Israel's top general announced Friday that the military would investigate allegations that soldiers abused the bodies of Palestinians killed during army operations, including a case in which soldiers posed for pictures with the severed head of a suicide bomber.
Lt. Gen. Moshe Yaalon, the military's chief of staff, responded to photographs and interviews with soldiers published Friday in an Israeli newspaper by condemning the abuses and saying that maintaining the army's ethical strength was as important as sustaining its military power.
Photographs published in Friday's editions of the Hebrew daily newspaper, Yedioth Aharonoth, depicted three incidents: a soldier posing next to a bomber's blackened head with a cigarette dangling from its mouth, a soldier with his boot on the chest of a dead Palestinian and his gun pointed at the corpse's head and a dead Palestinian's body draped over the hood of a jeep.
A military spokesman, Capt. Jacob Dallal, said the Israeli military did not doubt the veracity of the photographs.
As the current Israeli-Palestinian hostilities move into their fifth year, soldiers and officers have become increasingly outspoken about abuse of Palestinians by soldiers at checkpoints, on urban battlegrounds and in detention. In recent months, the Israeli military has issued new ethics guidelines and has expanded ethics training for soldiers.
The Israeli soldiers' actions "testify to a moral imperviousness, and there must be action taken to prevent this from recurring," Ophir Pines-Paz, a member of the Israeli parliament from the main opposition Labor Party, said in a statement Friday after introducing a motion denouncing the abuses.
"This is a very serious phenomenon that attests to profound weakness in IDF behavior, even when its battles and acts are justified," Mordechai Baron, a former chief of military education, told Israel Radio, referring to the Israeli Defense Forces.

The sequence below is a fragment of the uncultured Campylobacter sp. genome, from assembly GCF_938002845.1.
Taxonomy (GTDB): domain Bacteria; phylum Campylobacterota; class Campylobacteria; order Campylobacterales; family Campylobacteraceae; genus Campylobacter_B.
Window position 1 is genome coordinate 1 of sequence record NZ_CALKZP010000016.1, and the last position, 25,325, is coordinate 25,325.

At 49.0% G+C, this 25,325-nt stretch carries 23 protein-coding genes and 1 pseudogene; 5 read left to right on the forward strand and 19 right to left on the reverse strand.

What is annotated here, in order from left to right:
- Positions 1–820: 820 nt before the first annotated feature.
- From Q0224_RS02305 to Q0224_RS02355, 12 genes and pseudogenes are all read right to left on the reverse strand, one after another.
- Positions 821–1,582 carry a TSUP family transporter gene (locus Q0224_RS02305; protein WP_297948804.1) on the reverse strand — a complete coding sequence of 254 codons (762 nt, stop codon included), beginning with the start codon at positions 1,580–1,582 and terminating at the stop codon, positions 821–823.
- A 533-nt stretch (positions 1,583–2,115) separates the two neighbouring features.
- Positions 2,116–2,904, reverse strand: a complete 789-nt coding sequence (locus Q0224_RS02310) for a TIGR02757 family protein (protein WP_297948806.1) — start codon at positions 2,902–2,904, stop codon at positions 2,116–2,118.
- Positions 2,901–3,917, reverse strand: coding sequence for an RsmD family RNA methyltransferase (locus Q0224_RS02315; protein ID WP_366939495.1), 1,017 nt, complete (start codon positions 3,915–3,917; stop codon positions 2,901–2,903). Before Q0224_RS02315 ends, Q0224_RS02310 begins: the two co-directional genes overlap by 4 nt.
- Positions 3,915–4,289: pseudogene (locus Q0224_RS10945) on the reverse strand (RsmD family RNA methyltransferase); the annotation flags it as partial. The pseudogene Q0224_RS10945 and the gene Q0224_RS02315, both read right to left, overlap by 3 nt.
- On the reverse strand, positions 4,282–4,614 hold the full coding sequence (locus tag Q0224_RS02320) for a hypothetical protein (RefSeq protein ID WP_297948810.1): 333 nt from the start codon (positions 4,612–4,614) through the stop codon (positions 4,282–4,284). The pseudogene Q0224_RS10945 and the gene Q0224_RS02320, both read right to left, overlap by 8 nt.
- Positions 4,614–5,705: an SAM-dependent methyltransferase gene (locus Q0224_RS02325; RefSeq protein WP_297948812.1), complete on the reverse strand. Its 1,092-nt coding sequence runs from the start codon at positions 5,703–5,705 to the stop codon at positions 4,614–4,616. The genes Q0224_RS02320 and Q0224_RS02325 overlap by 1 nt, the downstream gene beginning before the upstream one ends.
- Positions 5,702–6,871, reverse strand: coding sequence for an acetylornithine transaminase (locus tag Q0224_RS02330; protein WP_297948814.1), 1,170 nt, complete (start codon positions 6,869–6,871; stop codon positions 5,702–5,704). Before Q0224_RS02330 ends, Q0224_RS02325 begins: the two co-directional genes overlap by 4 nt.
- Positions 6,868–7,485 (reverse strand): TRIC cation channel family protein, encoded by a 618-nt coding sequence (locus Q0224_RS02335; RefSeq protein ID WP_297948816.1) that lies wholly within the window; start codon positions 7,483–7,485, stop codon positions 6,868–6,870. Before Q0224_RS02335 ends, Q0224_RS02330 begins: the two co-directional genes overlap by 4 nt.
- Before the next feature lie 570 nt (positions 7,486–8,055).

The outrage expressed by some Israeli officials Friday over the alleged abuses closely resembled criticism of U.S. soldiers who placed Iraqis captives in degrading positions and photographed them at Abu Ghraib prison outside Baghdad. Since the scandal broke last spring, eight U.S. Army Reserve soldiers have been charged in connection with the abuses. Three of those have pleaded guilty to some of the charges.
"When I was released from the service, I said to myself, 'Here, we are no different from the Americans abusing soldiers in Iraq,' " one soldier who said he served in the Gaza Strip told Yedioth Aharonoth, adding: "At some stage, we need to stop and ask ourselves where we have gone. When I think about it, about all those pictures of our guys partying with the bodies, it makes me feel bad."
Soldiers who spoke to the newspaper on the condition of anonymity said that taking photographs of Palestinian corpses had been a common practice among soldiers since the current Palestinian uprising began in September 2000. One soldier said the pictures "simply became part of the album" passed around the military unit. Soldiers said it was a frequent practice to pose with the bodies.
The incident involving the suicide bomber occurred 2 1/2 years ago when a 19-year-old Palestinian blew himself up near an Israeli military road block in the Jordan Valley in the West Bank, according to soldiers interviewed by the newspaper.
One soldier said that no soldiers were injured in the explosion and that afterward, they collected the attacker's body parts. The soldier said that one of his officers helped assemble them, stuck the head on a metal pole and "turned him into a scarecrow."
Dallal, the military spokesman, said: "No matter how difficult the circumstances, that behavior is inexcusable. We have to draw a very strong line between stopping a suicide bombing -- which the soldiers did -- and, after the fact, acting in a way that shows disrespect to the body."